Candidates for statewide office and retention to the Florida Supreme Court are limited to accepting up to $3,000 per donor, per election. They may also accept up to $3,000 per political action committee, per election.
Candidates for the Florida legislature are limited to accepting $1,000 per donor, per election. They may also accept up to $1,000 per political action committee (PAC), per election.
Statewide candidates are limited to accepting $250,000 in contributions from state political party committees per election cycle. Legislative candidates may accept up to $50,000 per political party committee per election cycle.
Candidates may make unlimited loans to their own campaigns. Loans from other persons or entities are generally considered contributions and are subject to the above-described limits.
Statewide candidates are limited to accepting up to $3,000 per corporation or union, per election. Legislative candidates are limited to accepting $1,000 per corporation or union, per election. Super PACs may not contribute to candidates.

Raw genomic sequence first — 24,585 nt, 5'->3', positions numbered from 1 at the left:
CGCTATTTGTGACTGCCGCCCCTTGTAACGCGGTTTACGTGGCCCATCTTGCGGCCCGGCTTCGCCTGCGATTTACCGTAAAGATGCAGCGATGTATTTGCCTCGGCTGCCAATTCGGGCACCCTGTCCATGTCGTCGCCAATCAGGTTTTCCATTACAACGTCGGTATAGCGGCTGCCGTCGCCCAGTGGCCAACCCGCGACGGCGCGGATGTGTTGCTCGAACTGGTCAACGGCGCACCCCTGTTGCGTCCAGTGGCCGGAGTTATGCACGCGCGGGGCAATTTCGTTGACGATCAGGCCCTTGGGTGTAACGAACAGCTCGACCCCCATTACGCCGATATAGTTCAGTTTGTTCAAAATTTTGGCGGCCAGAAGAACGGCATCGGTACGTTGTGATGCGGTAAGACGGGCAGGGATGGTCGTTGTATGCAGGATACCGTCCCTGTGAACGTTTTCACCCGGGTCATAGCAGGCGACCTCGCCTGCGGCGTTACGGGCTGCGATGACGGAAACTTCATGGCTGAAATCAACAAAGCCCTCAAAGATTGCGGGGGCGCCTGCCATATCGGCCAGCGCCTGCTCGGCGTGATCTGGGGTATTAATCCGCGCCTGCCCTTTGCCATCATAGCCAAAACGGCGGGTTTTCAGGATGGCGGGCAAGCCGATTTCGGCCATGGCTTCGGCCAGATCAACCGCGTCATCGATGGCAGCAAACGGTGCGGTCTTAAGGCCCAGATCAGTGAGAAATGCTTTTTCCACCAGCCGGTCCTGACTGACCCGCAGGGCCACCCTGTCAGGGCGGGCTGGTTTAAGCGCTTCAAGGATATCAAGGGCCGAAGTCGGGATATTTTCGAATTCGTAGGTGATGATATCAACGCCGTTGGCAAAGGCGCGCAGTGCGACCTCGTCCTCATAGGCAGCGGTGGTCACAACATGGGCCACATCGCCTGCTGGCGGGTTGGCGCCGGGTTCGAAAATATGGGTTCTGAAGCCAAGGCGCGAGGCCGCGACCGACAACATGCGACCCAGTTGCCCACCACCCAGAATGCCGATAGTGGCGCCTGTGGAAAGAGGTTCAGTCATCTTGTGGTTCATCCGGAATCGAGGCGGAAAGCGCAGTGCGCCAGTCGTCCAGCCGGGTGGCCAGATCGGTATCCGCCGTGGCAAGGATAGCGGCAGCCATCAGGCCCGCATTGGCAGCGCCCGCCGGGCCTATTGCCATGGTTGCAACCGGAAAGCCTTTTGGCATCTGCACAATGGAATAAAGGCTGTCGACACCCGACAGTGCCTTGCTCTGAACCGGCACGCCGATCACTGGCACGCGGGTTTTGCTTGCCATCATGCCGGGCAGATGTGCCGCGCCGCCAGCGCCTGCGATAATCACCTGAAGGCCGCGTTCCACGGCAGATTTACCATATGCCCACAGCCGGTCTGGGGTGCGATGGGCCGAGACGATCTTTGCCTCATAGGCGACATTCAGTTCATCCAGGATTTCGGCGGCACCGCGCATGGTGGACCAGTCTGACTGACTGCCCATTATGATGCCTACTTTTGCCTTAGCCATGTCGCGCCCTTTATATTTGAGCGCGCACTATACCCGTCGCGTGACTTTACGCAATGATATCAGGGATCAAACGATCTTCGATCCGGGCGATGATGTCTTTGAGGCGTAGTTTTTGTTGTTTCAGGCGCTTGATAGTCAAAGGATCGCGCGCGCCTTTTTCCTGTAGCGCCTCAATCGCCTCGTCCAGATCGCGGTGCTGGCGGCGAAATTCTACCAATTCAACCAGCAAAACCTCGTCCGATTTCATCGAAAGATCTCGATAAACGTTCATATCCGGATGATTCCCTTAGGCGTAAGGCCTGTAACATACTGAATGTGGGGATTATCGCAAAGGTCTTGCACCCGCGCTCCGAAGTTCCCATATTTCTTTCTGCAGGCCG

Candidates are required to file detailed reports on their campaign donations and expenditures to the Florida Secretary of State. Florida requires seven reports related to their primary elections and six related to their general elections.
See Florida campaign finance report deadlines here.
Additional reports are required by Florida filers. If a report is skipped (often because its deadline is close to another or due to delay in receiving reports for the state), the data from that report is captured in the next update.
The Florida state legislature meets in session for 60 consecutive days every year.
Florida House Representatives serve two-year terms. and are limited to serving four terms (eight years).
Florida Senators serve four-year terms and are limited to serving two terms (eight years).
Florida statewide office holders (such as the governor and lieutenant governor) serve four-year terms and are up for reelection in non-presidential election years. They are limited to two terms in office.
Campaign finance is complex, with reporting practices that vary widely from state to state. As a reporting system — and not a balance sheet — contributions and expenditures do not balance the way we’d expect if it were an accounting system. In most cases, this does not mean that the data is incomplete, but rather, that entities are following Florida’s unique reporting requirements.
To help put the numbers in context, we’ve created a state-specific explanation of how we display information reported, including in-kind donations, negative amounts and other unusual items. In Florida, for example, loans are currently displayed as part of total contribution numbers. Florida also sends their data to us on a physical DVD by mail.
Click the link below for a more detailed description of Florida’s campaign finance data and how their unique system is displayed on TUSA: